Hong Kong's ex-governor to head Vatican media reform
Patten to lead initiative to modernize media strategy
British politician and Oxford University chancellor Chris Patten is to head up an advisory committee to modernize the Holy See's media strategy for Twitter fan Pope Francis, the Vatican said Wednesday.
Patten, 70, a former Hong Kong governor who also headed up the BBC Trust during a turbulent period, will lead an 11-member committee including experts from France, Germany, Mexico, Singapore and the United States.
The team will have 12 months to prepare a report on adapting the Holy See media to changing trends.
"Building on the recent positive experiences with initiatives such as the Pope App and the Holy Father's Twitter account, digital channels will be strengthened to ensure the Holy Father's messages reach more of the faithful around the world, especially young people," the Vatican said in a statement.
The Vatican's finance minister, Cardinal George Pell, said: "The hope is that in time through natural attrition, re-organization and replacement that there will be significant savings."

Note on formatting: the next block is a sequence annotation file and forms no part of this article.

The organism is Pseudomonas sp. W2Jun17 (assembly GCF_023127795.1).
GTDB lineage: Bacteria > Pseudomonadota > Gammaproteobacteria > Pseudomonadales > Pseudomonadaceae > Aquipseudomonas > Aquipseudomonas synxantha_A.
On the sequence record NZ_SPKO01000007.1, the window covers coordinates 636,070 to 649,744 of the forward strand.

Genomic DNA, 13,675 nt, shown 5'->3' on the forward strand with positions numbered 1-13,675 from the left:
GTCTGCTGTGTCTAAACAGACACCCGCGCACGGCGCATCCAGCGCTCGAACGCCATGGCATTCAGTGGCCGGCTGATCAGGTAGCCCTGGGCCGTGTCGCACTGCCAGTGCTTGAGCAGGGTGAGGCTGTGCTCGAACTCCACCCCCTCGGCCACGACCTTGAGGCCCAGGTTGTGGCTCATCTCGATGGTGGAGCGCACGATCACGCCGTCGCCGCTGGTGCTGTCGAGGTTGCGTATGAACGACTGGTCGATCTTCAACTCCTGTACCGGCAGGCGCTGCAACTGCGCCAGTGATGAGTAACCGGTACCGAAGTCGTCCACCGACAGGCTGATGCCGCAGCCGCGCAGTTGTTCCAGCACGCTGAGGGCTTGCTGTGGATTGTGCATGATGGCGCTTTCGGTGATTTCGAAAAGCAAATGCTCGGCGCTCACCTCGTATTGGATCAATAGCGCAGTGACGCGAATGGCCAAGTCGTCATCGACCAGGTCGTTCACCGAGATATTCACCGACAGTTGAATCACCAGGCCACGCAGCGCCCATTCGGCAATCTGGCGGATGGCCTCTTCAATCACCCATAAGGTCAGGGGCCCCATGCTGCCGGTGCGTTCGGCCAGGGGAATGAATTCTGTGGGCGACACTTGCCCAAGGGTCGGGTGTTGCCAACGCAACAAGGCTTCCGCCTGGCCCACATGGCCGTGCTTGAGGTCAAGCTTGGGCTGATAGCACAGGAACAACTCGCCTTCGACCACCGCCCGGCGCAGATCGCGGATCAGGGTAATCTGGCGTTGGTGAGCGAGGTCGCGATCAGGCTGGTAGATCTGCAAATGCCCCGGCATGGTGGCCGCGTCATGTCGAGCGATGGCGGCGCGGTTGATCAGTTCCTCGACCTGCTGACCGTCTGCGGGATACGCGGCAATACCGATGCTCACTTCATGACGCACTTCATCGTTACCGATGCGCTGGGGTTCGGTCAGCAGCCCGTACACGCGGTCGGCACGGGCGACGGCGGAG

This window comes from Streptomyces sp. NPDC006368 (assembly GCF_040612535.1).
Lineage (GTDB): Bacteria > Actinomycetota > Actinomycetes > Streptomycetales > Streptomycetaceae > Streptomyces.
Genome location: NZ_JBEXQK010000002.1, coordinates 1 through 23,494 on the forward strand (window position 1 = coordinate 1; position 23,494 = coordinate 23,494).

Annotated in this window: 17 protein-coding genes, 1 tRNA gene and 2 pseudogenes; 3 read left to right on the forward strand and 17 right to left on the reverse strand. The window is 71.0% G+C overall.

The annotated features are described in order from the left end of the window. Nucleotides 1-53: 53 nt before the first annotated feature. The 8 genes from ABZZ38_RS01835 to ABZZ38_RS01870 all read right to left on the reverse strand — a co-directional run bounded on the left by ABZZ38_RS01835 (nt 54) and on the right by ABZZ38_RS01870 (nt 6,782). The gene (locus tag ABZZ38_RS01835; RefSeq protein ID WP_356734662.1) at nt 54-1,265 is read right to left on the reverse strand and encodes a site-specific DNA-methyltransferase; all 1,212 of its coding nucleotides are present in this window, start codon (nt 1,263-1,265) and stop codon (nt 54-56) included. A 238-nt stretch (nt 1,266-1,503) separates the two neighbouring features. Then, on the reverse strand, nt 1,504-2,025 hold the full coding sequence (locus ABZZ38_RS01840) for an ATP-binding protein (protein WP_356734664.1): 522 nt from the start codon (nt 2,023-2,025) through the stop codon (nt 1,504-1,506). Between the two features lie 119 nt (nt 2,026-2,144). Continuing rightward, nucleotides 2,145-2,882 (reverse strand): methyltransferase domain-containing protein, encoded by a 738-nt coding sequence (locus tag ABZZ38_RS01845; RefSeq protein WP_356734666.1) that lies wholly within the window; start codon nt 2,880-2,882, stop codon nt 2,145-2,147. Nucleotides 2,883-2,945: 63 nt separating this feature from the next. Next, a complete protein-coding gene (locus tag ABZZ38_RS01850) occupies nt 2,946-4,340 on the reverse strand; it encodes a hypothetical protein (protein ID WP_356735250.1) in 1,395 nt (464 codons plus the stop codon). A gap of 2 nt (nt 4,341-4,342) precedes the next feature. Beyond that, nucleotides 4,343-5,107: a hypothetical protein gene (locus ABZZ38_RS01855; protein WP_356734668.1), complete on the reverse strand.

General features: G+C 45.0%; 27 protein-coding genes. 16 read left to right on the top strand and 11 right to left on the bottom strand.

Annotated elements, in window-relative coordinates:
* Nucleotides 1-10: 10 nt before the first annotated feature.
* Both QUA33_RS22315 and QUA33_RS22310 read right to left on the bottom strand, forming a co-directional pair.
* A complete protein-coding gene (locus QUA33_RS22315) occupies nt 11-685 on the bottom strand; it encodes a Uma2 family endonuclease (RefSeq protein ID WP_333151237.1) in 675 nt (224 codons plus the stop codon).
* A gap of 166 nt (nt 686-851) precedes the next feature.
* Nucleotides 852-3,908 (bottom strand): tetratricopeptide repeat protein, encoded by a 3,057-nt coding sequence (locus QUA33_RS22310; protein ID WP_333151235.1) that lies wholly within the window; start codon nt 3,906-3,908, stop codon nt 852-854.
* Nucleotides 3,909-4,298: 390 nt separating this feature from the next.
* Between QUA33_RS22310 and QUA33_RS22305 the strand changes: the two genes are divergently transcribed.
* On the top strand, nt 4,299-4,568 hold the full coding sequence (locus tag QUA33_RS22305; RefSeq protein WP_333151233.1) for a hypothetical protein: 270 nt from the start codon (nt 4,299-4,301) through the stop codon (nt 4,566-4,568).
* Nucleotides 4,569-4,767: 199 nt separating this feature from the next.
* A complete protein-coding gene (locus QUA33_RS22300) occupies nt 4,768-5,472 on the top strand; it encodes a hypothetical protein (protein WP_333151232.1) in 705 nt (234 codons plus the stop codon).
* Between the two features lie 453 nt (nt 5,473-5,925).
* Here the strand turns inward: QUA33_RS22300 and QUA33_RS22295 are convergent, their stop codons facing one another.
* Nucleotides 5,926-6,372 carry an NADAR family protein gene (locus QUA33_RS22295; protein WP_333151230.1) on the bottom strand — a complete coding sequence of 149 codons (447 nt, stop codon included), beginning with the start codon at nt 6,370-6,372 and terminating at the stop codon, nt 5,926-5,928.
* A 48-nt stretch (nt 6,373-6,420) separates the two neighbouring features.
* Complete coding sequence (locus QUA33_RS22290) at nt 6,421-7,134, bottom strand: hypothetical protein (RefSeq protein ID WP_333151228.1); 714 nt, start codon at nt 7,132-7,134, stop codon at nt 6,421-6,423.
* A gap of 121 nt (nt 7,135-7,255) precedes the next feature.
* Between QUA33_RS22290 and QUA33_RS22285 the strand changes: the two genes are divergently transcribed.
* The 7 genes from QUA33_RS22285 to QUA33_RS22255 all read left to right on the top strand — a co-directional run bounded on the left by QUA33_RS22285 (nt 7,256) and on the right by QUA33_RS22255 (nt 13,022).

Establishment stalwart Patten, a Roman Catholic and life peer in the House of Lords, helped organize Pope Benedict XVI's 2010 trip to Britain.
His previous posts have included chairing an independent commission on policing for Northern Ireland under the Good Friday Agreement and European commissioner for external relations in Brussels.
His team is expected to cut costs and prioritize new media over existing services such as the Vatican Radio, television centre (CTV) and L'Osservatore Romano newspaper. AFP
Father Shay Cullen named recipient of Hugh O’Flaherty Humanitarian Award for his work protecting exploited children
Philippine diocese vows to oppose proposal to recommission US$2.3 billion power station
Instead of supporting the visually impaired, Pakistan’s police is suppressing them
Colombo Archdiocese organizes annual blessing of the sick at the National Basilica
Three Lutherans and one indigenous man accused of opposing communist government and undermining national solidarity